Straja: For one thing, we work in two very geographically different places with completely different traditions. In Northern California, wood is often highly appropriate. In Italy, they are almost allergic to wood. It's not thought of as solid, something that lasts through the centuries. Another reason for the difference in styles is that my STUDIOS experience gave me an entry into the commercial interiors world, while Jim’s work has largely been institutional and cultural.

 

ANN: How do the two of you work together in terms of a design process?

 

Goring: Bill Turnbull’s philosophy was that whoever has the strongest idea at the moment, that's the way to go. There is a lot of listening.

 

Straja: Usually the first step is to decide who the leader of the project is. For example, on a recent project to design a house, Jim set the design direction. In Italy, we helped on the construction document aspects and made suggestions. Jim sent us instructions, and we executed them. On other projects, the roles are reversed.

 

ANN: Which technologies are useful in this collaboration between two continents?

 

Goring: The obvious ones – the Internet, Skype, third-party websites where we upload files. We use the same CAD software. Andre's biggest technical breakthrough is more of a story about relationships. He started entering digital renderings in competitions about 10 years ago, long before digital renderings were common. Andre draws everything in two dimensions, then sends the sketches to a three-person firm in Romania that works with us exclusively. They make three-dimensional models of his sketches and e-mail them to another firm in Argentina to be turned into renderings.

 

ANN: Do you think there are opportunities for other small firms to work globally?

 

Goring: Yes. There are other small firms engaged in global work. Usually the partners went to school together. I know of one small firm with offices in Oakland, Mexico City, and Sãu Paolo. I think there should be some kind of shared personal or intellectual foundation, whether it is school or work.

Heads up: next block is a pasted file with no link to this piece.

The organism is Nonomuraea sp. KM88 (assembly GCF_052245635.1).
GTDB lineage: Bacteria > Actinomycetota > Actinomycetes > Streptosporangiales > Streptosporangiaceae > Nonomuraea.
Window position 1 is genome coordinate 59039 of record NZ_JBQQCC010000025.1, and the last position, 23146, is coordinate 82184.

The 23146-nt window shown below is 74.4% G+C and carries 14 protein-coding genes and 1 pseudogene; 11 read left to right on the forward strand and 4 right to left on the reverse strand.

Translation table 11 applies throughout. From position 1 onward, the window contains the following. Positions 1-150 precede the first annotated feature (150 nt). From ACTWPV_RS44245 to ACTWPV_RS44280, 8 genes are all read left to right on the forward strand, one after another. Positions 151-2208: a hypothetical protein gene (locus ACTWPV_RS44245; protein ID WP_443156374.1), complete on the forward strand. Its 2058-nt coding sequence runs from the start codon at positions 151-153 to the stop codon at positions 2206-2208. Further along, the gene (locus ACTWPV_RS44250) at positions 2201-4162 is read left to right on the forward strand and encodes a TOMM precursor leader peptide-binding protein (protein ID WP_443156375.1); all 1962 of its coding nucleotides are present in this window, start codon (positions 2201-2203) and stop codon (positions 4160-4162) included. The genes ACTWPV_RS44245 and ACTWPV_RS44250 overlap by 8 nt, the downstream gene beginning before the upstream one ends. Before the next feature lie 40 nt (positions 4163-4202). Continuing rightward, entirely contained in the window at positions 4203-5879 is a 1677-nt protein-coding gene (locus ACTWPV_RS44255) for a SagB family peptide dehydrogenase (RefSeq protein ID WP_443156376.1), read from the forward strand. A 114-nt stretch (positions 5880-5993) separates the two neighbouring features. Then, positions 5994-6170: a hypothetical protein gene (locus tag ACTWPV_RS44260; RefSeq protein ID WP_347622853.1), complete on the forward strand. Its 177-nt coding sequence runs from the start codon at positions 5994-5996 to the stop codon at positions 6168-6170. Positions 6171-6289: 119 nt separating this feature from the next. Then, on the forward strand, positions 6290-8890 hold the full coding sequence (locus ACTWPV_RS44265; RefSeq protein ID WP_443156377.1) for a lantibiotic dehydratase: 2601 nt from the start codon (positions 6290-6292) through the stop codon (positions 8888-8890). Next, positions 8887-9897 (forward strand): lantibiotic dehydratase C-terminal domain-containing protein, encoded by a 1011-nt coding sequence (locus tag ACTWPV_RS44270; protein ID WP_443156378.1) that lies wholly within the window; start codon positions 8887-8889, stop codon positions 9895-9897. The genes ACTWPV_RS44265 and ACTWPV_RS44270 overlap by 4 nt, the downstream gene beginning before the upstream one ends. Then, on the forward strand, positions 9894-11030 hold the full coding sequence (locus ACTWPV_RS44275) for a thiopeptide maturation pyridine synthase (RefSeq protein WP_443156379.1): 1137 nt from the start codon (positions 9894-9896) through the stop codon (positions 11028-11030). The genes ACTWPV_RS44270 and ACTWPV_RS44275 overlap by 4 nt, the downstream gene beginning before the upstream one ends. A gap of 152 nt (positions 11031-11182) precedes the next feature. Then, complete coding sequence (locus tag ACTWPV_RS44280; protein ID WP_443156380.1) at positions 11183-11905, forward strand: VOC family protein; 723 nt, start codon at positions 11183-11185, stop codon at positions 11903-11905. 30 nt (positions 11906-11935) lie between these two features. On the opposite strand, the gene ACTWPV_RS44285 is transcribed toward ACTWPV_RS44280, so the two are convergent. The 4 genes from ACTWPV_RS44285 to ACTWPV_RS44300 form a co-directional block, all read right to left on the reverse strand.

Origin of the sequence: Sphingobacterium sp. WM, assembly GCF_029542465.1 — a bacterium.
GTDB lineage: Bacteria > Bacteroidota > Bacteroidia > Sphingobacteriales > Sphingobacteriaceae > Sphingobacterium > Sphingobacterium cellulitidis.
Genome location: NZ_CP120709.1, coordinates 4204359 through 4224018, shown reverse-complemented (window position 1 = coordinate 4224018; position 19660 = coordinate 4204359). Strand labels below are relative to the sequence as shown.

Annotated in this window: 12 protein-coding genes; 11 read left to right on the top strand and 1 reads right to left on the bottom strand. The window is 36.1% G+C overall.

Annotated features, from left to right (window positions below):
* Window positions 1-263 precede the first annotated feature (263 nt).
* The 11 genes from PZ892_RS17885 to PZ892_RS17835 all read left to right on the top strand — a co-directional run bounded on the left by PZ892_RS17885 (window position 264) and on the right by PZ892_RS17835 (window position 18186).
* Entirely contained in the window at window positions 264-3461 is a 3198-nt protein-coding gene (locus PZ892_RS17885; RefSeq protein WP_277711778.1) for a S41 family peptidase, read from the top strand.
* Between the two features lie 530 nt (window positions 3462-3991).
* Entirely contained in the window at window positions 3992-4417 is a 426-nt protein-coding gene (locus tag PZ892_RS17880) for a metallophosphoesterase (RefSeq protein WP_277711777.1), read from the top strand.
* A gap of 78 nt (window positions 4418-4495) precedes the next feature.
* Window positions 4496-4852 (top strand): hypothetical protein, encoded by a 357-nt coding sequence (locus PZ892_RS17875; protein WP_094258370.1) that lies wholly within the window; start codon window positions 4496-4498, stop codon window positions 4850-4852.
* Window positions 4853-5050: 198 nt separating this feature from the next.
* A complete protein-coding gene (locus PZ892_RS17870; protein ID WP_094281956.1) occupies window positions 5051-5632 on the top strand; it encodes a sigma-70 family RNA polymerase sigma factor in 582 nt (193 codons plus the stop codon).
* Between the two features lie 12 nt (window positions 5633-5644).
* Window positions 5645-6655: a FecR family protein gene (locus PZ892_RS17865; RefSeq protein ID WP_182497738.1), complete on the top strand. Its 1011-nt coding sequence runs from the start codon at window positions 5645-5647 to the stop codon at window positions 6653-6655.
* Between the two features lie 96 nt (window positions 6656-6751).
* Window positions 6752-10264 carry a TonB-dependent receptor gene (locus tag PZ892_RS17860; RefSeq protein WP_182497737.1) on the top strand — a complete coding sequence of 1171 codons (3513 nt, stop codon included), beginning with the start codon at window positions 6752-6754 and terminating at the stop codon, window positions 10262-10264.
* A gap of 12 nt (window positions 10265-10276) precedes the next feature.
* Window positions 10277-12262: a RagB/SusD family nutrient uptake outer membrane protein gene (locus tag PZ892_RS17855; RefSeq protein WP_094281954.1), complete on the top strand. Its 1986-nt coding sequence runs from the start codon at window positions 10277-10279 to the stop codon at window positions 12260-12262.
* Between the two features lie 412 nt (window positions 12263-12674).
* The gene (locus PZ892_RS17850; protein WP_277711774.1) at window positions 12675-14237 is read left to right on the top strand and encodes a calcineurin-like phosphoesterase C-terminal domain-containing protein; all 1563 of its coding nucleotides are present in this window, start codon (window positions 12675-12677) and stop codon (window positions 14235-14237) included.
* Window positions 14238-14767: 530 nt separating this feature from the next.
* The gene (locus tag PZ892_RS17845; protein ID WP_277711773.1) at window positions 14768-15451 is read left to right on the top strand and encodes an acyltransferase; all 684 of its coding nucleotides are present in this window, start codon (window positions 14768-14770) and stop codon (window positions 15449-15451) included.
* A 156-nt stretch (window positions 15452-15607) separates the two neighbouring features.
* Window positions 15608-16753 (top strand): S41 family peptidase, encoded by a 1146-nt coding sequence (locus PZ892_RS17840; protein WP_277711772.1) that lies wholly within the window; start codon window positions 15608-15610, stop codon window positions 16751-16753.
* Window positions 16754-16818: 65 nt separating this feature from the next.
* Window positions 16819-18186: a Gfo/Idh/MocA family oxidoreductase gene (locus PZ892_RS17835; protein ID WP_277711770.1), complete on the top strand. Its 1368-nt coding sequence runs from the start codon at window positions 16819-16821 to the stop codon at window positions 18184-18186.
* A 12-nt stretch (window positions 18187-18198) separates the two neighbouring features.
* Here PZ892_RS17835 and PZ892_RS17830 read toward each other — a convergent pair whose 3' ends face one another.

Straja: It’s possible if the partners have an international network of people who they know intimately. Large design firms often have global relationships with other firms, but these are relationships of business convenience. When you have personal relationships, it takes on a different dimension. It’s really about having a network of people who can connect because they have worked extensively together for a long time. We know we all share the same commitment to high-quality design. We’re connected not just by our interests, but also by very personal relationships.

 

 

Photography: Cesar Rubio Photography; David Wakely Photography



(click on pictures to enlarge)

Goring & Straja Studio, Milan

Tiffany store, Milan

Goring & Straja Studio, Milan

Tiffany store, Milan

Cesar Rubio

Portola Valley Town Center, Portola Valley, CA

Cesar Rubio

Portola Valley Town Center

David Wakely

St. Stephen's Church, Belvedere, CA

David Wakely

St. Stephen's Church

David Wakely

Montclair Presbyterian Church, Oakland, CA

Goring & Straja Studio, Milan

Affori Center, Milan

2010 ArchNewsNow.com